Is a single column separation sufficient for carotenoid analysis?
High-performance liquid chromatography (HPLC) represents the method of choice for carotenoid analysis; in particular reversed-phase LC (RP-LC) with both C18 and C30 stationary phases has been extensively employed (Craft et al., 1992) providing good separation for a wide range of carotenoids differing in hydrophobicity within a given structural class; on the other hand, normal-phase LC (NP-LC) on silica-based columns is largely employed for carotenoid class separation, according to different polarity (with retention increasing from hydrocarbons to xanthophylls), with mobile phases consisting of both apolar hydrocarbon solvents (hexane) and more polar ones, such as methyl-tert-butyl ether (MTBE), acetone, isopropanol or methanol.
As fas as detection is concerned, photodiode array detector (PDA) is the most common analytical method for determining qualitatively and quantitatively carotenoids; however, the spectra of many carotenoids are very similar and consequently, the identification of carotenoids requires more powerful detectors, like mass spectrometry (MS). In fact, MS instruments are used to overcome spectral interferences in UV-Vis and therefore, allow to achieve high sensitivity in complexes mixtures obtaining molecular structure information on the basis of the molecular mass and fragmentation pattern under tandem mass spectrometry (MS/MS and MS/MS/MS). As ionization technique, Atmospheric pressure chemical ionization (APCI) is the preferred one in the analysis of carotenoids since it forms abundant positively or negatively charged molecular ions or protonated and deprotonated molecules of both carotenes and xanthophylls (van Breemen et al., 2012).
The high complexity of many natural samples, especially foodstuffs, often overwhelms the separation capability of any one-dimensional LC (1D-LC) techniques, given the high number of carotenoids with high degrees of structural similarity that may be found, possibly leading to co-elutions, often difficult to detect. The employment of multidimensional chromatographic techniques may represent a viable tool in order to improve both peak capacity and the resolving power ( Herrero et al., 2009).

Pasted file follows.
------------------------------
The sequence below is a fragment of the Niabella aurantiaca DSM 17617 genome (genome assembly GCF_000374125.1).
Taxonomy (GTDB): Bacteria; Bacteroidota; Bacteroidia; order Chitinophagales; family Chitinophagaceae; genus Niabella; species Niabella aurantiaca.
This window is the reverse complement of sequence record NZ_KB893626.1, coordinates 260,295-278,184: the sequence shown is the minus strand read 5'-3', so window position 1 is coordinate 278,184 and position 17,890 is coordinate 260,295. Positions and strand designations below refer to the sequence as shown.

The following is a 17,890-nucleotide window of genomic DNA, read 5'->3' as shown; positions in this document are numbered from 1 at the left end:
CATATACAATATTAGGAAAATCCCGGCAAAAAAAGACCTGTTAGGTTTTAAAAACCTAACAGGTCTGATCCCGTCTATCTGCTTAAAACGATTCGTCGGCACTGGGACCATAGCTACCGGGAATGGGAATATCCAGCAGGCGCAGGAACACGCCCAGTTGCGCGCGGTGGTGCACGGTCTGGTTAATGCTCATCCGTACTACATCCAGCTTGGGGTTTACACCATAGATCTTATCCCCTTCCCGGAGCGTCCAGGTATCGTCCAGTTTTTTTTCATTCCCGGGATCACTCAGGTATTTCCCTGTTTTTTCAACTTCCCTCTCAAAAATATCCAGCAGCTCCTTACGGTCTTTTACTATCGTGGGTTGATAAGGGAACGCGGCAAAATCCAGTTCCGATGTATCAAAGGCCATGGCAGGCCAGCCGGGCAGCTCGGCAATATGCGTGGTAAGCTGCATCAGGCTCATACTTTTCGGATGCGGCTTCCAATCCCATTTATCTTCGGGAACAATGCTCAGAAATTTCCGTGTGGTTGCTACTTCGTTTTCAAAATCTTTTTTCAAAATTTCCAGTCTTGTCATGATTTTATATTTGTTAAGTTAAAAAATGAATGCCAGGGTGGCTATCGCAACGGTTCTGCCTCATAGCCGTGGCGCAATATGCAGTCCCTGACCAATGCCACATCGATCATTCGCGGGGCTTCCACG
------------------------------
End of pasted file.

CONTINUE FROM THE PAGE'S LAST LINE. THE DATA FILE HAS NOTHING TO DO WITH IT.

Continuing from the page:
Multidimensional chromatography (MD) in the “comprehensive” mode (LC×LC) has emerged as an interesting alternative to analyze complex matrices, since it allows the combination of two or more independent or nearly independent separation steps, increasing significantly the separation power of the corresponding 1D-LC techniques. The record of the detector at the outlet from the second dimension (2D) column is transformed into a 2D chromatogram, which is represented as a contour plot showing the separation time in the second time versus the separation time in the first dimension (1D). In the 2D contour plot, each component is represented as an ellipse-shaped peak, defined by doubled-axis retention time coordinates. The formation of a chemical class pattern on the second dimension space plane offers great potential for the identification of “unknown” peaks. Results obtained from the NP-LC×RP-LC analysis of free carotenoids and carotenoid esters in a red chili pepper extract are shown in the contour plot of Fig. 2, extracted at a 450 nm wavelength (Cacciola et al., 2012). Chromatography on the cyano stationary phase allowed a good separation of the carotenoids in groups of different polarity in the first dimension, as can be seen from the ellipses in Fig. 2, with retention times increasing in the order: hydrocarbons